There’s nothing like the feeling of being able to breathe easily, especially if you suffer from lung or heart problems. That’s where air purifiers come in. Installing an air purifier in your home or office might help you breathe better, but can it also improve your heart health?
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It’s possible, says pulmonologist Rachel Taliercio, DO. Air pollution can either cause or worsen respiratory symptoms such as difficulty breathing, cough and upper airway congestion, but it has also been implicated in heart disease.
“Airborne toxins are irritants,” says Dr. Taliercio. “They have chemical compositions that lead to changes in your blood chemistry, which in turn causes adverse health effects.
For instance, one study found an association between air particulate pollution and carotid artery disease, a condition that can lead to stroke. Another study named pollution as one of the most important risk factors for chronic disease.
“To the extent that you could eliminate some of those particles in the air and reduce the exposure, you’re going to reduce effects on health,” she says.
Many of the potential benefits of using an air purifier are related to your lungs, particularly for conditions such as asthma.
“By filtering out fine particles, purifiers help clean the air you breathe and lessen the potential negative effects of pollution,” says Dr. Taliercio. “Purifiers have been shown to alter the blood chemistry in a way that may benefit heart health, too.”
Several studies have shown improvements in blood pressure and heart rate after the installation of air purifiers. For example, one small-scale study of 35 Chinese college students found that the devices improved air quality, reducing levels of fine particulate matter by 57%. Improvements were reported in both blood pressure levels and lung functions among the students. Another study found that indoor HEPA air filters improved respiratory health in those with asthma.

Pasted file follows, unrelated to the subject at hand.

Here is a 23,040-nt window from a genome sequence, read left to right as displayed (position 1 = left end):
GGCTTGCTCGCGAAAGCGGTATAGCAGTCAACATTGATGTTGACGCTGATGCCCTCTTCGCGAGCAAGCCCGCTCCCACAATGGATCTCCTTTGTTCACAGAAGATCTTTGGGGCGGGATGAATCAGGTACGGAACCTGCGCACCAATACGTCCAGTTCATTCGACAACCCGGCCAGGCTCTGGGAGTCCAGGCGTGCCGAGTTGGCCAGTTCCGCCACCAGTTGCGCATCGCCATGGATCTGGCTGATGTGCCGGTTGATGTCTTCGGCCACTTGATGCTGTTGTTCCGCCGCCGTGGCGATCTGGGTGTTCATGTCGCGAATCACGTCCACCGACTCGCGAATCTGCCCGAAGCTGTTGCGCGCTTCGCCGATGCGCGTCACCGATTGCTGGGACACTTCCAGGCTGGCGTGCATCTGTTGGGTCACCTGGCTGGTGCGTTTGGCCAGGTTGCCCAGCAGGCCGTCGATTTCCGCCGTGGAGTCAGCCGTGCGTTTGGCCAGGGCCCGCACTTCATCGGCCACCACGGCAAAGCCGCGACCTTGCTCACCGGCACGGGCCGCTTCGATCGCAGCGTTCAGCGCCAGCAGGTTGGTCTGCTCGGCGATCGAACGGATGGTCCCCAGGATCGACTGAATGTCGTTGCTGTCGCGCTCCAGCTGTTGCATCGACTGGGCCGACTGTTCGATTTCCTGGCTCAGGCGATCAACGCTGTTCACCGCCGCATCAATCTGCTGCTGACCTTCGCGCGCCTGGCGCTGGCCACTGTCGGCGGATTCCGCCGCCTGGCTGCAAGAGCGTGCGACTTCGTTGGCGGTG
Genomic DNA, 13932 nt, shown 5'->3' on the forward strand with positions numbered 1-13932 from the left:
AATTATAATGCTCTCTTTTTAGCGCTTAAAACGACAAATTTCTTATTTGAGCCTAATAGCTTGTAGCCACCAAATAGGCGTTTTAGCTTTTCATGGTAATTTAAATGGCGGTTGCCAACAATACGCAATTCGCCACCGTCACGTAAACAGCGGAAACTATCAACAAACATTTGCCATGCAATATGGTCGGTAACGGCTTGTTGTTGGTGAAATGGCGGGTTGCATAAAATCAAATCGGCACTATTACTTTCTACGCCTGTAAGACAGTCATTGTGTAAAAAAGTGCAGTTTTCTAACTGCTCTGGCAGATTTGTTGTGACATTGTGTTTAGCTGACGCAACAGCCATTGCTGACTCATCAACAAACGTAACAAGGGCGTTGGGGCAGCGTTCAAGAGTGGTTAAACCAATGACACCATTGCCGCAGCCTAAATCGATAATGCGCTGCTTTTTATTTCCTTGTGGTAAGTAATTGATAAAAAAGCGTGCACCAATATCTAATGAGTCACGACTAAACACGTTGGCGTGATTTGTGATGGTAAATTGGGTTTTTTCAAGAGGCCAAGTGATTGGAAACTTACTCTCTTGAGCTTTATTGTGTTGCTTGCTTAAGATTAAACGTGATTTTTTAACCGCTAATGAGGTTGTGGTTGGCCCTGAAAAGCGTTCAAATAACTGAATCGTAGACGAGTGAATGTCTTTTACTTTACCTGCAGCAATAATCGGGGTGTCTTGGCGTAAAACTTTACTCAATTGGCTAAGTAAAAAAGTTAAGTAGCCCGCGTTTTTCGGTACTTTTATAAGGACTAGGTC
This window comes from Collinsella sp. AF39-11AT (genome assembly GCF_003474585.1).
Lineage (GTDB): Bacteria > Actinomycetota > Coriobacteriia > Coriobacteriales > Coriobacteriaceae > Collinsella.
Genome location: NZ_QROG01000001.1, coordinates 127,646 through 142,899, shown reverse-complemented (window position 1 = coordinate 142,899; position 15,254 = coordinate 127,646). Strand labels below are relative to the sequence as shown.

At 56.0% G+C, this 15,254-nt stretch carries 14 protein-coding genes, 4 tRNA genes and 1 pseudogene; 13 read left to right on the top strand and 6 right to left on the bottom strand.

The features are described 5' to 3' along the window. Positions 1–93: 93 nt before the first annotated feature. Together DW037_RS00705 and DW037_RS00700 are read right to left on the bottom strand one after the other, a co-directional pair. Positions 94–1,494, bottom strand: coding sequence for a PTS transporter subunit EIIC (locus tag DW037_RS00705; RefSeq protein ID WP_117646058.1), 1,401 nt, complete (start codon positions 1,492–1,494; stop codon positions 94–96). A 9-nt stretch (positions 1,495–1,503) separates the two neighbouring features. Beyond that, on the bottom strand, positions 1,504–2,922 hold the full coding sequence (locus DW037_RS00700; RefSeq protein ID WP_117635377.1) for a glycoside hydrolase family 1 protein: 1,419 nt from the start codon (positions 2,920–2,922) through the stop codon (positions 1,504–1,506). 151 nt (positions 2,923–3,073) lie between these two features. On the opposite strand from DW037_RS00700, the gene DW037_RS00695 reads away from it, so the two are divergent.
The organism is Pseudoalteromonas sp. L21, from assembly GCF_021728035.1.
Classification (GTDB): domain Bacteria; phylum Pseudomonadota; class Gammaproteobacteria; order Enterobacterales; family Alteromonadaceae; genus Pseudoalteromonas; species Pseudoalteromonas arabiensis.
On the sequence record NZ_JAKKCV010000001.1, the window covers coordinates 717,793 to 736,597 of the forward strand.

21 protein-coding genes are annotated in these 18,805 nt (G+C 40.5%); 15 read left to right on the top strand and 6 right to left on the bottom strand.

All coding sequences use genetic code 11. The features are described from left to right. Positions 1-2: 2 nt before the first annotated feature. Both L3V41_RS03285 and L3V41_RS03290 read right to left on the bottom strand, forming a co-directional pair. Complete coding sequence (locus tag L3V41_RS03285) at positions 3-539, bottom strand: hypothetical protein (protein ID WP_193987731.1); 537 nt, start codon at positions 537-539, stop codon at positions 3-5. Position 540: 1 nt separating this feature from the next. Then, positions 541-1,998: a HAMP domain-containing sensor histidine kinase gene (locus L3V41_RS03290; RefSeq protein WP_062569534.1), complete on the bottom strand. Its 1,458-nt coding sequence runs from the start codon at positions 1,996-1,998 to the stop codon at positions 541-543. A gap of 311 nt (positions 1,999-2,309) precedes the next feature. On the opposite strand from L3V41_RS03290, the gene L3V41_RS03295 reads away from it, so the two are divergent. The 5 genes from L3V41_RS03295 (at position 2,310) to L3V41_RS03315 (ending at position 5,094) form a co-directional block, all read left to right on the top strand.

However, doctors don’t have any long-term data that points to air purifiers reducing strokes, heart attacks or death rates.
“These are all endpoints that look at changes in the blood chemistry that can be monitored, and presumably will have benefits for the heart,” she says. “But such studies have yet to be conducted.”
Since air purifiers can be costly, it’s important to team up with your doctor to weigh in on who is most likely to benefit from them. Air purifier users are most likely to reap health benefits in areas with the greatest air pollution, and that could mean living in a city with poor air quality or near a major source of pollution.
“Benefits may also be higher in young children, elderly and people with heart and/or lung disease,” says Dr. Taliercio.
In particular, these devices may help people who already have diseases that affect the lungs like asthma, cystic fibrosis and conditions of the immune system. If you have difficulty fighting infections, getting an air purifier might be beneficial.